This is the Standard Eletroweak model. It is very likely to be true, because it works very well and is so elegant. But as long as we do not have detected this Higgs particle, we cannot tell for sure.

    As Marlon will want to add :wink: one can generalize this, and actually create the mass of fundamental matter particles. I am not familiar with this though. I will let him to describe the dual abelian Higgs model.

    From Wikipedia

    In 1993, the UK Science Minister, William Waldegrave, challenged physicists to produce an answer that would fit on one page to the question 'What is the Higgs boson, and why do we want to find it?'
    A quasi-political Explanation of the Higgs Boson
    From DESY
    [thread=43685]Elementary Particles Presented[/thread]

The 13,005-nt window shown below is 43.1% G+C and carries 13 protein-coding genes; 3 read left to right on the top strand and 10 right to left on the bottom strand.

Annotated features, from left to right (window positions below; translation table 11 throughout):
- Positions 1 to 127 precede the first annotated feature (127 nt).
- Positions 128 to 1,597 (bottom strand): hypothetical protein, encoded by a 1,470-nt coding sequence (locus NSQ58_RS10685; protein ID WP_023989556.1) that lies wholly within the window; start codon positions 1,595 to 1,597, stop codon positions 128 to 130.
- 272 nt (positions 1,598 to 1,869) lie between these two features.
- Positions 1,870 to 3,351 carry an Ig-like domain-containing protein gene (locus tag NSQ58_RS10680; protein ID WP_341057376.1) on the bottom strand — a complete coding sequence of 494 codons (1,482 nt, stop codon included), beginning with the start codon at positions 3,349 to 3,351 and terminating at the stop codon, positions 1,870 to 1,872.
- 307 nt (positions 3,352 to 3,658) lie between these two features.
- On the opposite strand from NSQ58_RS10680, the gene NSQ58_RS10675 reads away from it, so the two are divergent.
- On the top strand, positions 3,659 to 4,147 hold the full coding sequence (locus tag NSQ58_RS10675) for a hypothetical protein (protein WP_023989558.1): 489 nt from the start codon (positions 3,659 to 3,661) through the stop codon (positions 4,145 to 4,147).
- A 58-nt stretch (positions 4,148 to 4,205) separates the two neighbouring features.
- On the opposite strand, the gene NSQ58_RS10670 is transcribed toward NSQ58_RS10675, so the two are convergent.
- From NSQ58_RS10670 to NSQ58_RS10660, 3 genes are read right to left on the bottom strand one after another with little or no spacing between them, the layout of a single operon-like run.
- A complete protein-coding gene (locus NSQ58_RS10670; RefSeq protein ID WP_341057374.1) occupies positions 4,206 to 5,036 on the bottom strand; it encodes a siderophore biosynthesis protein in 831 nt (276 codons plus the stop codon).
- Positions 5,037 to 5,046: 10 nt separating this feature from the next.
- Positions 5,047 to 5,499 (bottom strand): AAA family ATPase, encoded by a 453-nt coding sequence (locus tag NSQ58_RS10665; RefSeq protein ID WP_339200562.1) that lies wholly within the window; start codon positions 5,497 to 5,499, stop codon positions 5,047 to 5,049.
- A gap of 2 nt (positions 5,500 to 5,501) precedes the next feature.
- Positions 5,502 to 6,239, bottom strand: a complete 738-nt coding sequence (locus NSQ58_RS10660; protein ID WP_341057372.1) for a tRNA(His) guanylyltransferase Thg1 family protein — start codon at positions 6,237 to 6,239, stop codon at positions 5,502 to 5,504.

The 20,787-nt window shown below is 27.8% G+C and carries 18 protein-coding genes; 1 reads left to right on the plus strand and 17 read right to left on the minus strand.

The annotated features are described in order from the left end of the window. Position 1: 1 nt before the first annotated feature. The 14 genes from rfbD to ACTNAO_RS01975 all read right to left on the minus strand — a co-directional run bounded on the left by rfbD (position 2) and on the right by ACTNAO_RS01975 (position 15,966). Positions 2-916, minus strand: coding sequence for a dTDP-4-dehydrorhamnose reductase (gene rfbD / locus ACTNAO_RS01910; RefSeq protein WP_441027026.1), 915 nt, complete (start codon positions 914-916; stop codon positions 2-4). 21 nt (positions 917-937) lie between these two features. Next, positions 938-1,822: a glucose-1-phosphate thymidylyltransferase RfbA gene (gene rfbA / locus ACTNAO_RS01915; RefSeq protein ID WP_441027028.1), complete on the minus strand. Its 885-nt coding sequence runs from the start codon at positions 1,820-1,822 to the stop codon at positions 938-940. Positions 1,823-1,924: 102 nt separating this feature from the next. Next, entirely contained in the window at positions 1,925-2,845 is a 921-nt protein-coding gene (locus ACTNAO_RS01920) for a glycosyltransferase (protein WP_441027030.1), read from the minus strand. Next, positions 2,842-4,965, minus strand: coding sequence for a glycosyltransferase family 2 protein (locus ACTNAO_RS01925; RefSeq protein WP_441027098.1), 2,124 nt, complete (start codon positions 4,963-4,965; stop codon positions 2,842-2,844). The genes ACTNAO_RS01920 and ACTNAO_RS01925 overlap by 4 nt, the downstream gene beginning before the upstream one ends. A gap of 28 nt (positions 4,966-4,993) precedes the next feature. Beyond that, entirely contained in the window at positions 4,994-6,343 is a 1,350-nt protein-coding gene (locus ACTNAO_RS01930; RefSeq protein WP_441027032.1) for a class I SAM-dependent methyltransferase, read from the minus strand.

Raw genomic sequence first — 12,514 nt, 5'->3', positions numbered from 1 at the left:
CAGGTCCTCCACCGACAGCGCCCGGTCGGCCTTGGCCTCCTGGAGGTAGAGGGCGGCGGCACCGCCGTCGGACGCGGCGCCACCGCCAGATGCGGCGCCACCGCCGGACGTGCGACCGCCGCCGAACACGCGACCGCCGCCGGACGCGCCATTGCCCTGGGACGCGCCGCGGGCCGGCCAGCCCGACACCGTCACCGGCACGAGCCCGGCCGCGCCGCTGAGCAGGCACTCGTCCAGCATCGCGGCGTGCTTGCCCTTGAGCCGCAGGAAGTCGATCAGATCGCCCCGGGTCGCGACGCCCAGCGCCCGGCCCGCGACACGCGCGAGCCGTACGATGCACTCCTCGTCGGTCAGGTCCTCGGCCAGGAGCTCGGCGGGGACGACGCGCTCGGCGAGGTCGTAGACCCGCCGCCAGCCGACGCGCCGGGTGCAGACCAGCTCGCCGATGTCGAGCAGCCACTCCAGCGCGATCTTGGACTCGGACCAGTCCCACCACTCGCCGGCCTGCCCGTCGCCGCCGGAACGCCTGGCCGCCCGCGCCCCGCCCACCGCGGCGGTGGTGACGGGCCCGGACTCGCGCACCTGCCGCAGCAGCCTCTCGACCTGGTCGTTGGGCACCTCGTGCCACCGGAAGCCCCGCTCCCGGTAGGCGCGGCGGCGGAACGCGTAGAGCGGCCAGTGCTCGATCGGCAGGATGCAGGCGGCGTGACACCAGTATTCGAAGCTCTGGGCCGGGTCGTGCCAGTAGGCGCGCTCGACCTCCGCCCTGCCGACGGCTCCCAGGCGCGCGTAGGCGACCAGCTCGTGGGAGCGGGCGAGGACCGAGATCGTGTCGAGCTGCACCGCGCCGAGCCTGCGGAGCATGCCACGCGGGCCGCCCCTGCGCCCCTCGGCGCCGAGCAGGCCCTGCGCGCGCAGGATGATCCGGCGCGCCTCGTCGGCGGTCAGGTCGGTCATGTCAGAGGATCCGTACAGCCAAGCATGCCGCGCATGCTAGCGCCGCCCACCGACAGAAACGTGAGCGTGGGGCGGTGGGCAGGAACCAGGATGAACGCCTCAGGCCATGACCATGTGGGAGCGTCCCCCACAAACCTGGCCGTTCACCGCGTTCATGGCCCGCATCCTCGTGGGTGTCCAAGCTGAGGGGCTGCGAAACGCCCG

Last edited by a moderator: Apr 21, 2017
  11. Oct 13, 2004 #10
    Thanks for this post. Very helpful. I am a little 'weak' on my
    understanding of the weak interaction. I am finding this thread and the
    "Elemenary particles presented thread to be very well done and the links
    are very useful. You and Marlon are doing a very good job here.

    (PS. I hope you are enjoying Paris. I spent 4 months there many years ago. It was really cheap then).
  12. Oct 13, 2004 #11
    Thank you Calculex. I do have difficulties with this part of the Standard Model too, I am not working with it really. I really thought somebody would give correction to my post. I will try to fill the gaps by myself.

    So indeed one starts in the standard model with massless particles. Well, the Higgs part would be :
    [tex] {\cal L} _H=( {\cal D}_{\mu}H)^{\dagger}({\cal D}^{\mu}H)-V(H)[/tex] with [tex]{\cal D}_{\mu}H = (\partial_\mu + \imath {\mathbf W}_\mu +\frac{\imath}{2}y_hB_\mu)H[/tex] and [tex]V=-\mu^2H^{\dagger}H-\lambda(H^{\dagger}H)^2[/tex]